Meanwhile, there have been several assassinations of Iranian nuclear scientists. In November, for example, mysterious men on motorbikes attached magnetic mines to cars being driven by Majid Shahriari and Fereydoon Abbasi, both of whom are said to have worked in the Iranian nuclear program. The former was killed, the latter wounded.

Iranian leaders have blamed these attacks on Israel and the United States. While the mullahs blame the Little Satan and the Great Satan for everything under the sun, in this case they are probably right. There has been rampant speculation that the Mossad or the CIA is behind the assassinations (my bet would be the former), and that the U.S. National Security Agency or its Israeli equivalent, Unit 8200, is behind Stuxnet.

Whoever is responsible may have scored the most notable victory yet recorded in the brief annals of cyberwarfare. It appears that Stuxnet has managed to delay the Iranian nuclear program as long as Israeli air strikes might have, while avoiding any of the obvious blowback. Hezbollah has threatened to rain thousands of missiles on Israel in the event of Israeli attacks on its Iranian sponsors, but a computer virus doesn't offer an obvious casus belli even to the most fanatical terrorists.

We shouldn't get carried away with the power of covert programs. There are still many challenges so severe—such as the Taliban insurgency in Afghanistan—that they cannot be resolved by a handful of secret agents and daring commandos. But covert action can be a valuable part of the policy maker's tool kit, provided that it is integrated into a larger plan.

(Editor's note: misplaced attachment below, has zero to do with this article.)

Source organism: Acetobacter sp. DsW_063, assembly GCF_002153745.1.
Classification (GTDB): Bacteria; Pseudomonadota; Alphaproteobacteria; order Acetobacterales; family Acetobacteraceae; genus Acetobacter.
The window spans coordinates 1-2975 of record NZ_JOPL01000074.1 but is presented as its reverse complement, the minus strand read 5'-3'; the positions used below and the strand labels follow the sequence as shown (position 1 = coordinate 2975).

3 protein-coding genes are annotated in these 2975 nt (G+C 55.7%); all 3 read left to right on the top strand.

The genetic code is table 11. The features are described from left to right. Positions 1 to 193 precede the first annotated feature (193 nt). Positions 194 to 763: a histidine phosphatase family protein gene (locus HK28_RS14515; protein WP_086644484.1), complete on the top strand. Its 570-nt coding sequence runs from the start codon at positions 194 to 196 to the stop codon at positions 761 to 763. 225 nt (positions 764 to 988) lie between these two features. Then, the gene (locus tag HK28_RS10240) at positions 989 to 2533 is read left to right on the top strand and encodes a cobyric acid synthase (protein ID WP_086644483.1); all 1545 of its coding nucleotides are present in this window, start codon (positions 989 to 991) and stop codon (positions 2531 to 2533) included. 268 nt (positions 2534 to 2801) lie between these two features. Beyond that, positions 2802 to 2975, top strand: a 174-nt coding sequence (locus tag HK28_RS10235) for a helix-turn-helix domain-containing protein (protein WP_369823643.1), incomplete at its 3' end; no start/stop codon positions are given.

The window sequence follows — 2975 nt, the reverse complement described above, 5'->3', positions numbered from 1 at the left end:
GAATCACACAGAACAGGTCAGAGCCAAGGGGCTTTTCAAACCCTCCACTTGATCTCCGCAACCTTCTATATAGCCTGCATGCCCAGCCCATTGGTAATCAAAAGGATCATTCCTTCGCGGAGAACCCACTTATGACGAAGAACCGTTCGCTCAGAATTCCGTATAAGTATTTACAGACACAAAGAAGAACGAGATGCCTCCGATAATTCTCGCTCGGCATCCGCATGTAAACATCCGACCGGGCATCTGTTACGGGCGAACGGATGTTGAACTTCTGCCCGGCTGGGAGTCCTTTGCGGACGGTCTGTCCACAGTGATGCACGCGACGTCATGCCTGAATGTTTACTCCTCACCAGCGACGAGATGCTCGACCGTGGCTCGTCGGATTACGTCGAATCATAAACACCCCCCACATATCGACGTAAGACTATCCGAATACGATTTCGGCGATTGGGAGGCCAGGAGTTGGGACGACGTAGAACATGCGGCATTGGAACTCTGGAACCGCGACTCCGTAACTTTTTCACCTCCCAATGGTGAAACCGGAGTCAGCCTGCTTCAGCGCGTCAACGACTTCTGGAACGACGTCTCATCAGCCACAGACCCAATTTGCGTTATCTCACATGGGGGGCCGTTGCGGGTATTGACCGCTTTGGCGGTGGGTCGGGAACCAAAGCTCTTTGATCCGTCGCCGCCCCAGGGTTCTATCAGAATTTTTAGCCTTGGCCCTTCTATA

In the case of Iran, the question is whether we'll make good use of the time apparently bought by successful covert action. If the Obama administration spends the next three years trying to push sanctions resolutions out of the United Nations or trying to open negotiations with Tehran, it will accomplish little. Better to ramp up another covert action program—this one designed to help the Iranian people overthrow their dictators.

The U.S. missed a prime opportunity when Iran's Green Movement was hitting its stride in the summer of 2009. Back then, the Obama administration was still too focused on cutting a deal with the mullahs to extend a helping hand to Iran's democrats. That gave the regime the time and space to stage an effective crackdown. There remains tremendous disaffection with the regime, though, and it could grow with some outside help in the form of money, printed materials, radio and TV broadcasts, tools for circumventing Internet controls, and other aids to revolution.

Of course, Tehran is on guard against what happened with the Orange Revolution in Ukraine, the Rose Revolution in Georgia, and the Cedar Revolution in Lebanon—all of which received American assistance. Toppling a regime is far more difficult than impeding a nuclear program or a terrorist plot. It may be impossible. But we must try. Otherwise we risk sacrificing the recent gains achieved by skilled and daring intelligence operatives.

Mr. Boot is a senior fellow at the Council on Foreign Relations. He is completing a history of guerrilla warfare and terrorism.

This article appears in full on CFR.org by permission of its original publisher. It was originally available here.